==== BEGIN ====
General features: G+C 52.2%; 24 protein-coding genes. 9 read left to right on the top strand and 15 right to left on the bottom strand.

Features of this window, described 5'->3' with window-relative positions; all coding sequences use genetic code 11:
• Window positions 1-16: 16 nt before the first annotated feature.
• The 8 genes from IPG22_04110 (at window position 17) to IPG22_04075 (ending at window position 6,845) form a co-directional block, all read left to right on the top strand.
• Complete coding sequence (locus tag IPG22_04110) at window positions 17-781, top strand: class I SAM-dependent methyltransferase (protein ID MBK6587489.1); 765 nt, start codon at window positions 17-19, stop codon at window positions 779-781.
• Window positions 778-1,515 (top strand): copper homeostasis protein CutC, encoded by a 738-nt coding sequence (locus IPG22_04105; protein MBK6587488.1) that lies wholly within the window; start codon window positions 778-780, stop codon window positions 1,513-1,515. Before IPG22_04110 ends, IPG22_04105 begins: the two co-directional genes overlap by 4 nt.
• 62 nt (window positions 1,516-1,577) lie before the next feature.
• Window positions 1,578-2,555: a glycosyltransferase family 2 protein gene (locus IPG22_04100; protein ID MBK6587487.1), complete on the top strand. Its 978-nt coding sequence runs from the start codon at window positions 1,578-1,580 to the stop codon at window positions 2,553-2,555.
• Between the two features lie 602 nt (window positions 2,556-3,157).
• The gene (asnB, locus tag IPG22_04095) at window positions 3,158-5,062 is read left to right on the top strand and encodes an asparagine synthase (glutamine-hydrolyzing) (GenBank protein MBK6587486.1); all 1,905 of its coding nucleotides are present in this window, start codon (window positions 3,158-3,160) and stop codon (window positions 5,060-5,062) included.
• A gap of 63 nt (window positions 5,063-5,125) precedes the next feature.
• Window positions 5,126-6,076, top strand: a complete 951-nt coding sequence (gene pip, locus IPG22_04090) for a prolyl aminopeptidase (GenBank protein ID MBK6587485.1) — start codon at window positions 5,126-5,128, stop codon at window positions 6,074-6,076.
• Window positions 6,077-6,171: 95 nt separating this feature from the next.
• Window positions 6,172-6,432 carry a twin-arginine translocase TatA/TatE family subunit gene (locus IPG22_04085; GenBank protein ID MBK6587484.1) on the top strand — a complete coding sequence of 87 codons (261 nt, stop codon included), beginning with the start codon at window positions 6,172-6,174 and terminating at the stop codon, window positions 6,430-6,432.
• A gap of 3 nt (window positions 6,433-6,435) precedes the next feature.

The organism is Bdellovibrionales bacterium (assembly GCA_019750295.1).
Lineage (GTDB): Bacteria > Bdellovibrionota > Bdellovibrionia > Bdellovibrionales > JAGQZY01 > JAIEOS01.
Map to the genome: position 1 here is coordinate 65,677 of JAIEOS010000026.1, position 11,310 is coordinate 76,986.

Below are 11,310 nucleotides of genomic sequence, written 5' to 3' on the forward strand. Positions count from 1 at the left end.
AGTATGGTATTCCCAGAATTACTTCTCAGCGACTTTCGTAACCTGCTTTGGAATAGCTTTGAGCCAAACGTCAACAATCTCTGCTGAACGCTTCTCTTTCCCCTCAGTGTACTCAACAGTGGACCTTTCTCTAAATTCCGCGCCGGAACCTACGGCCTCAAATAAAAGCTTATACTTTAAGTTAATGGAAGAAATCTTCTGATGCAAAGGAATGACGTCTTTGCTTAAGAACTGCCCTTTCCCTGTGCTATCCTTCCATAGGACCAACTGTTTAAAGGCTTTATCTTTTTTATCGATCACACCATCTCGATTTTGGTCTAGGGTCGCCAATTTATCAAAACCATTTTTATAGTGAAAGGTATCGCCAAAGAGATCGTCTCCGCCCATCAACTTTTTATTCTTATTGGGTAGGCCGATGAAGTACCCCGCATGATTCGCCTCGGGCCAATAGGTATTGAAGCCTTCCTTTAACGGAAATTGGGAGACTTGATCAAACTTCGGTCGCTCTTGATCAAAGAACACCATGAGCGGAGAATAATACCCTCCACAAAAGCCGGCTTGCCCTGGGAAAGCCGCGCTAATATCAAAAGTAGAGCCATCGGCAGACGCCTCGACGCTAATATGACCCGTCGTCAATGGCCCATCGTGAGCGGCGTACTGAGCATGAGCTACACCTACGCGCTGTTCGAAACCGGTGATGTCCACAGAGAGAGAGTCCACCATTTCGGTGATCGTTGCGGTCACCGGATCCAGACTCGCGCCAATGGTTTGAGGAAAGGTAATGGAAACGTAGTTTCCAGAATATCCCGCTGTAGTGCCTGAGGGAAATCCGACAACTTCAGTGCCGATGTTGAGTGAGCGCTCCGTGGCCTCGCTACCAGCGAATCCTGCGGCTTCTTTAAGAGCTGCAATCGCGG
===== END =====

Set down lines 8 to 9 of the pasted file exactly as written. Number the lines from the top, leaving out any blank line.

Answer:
• Window positions 1,578-2,555: a glycosyltransferase family 2 protein gene (locus IPG22_04100; protein ID MBK6587487.1), complete on the top strand. Its 978-nt coding sequence runs from the start codon at window positions 1,578-1,580 to the stop codon at window positions 2,553-2,555.
• Between the two features lie 602 nt (window positions 2,556-3,157).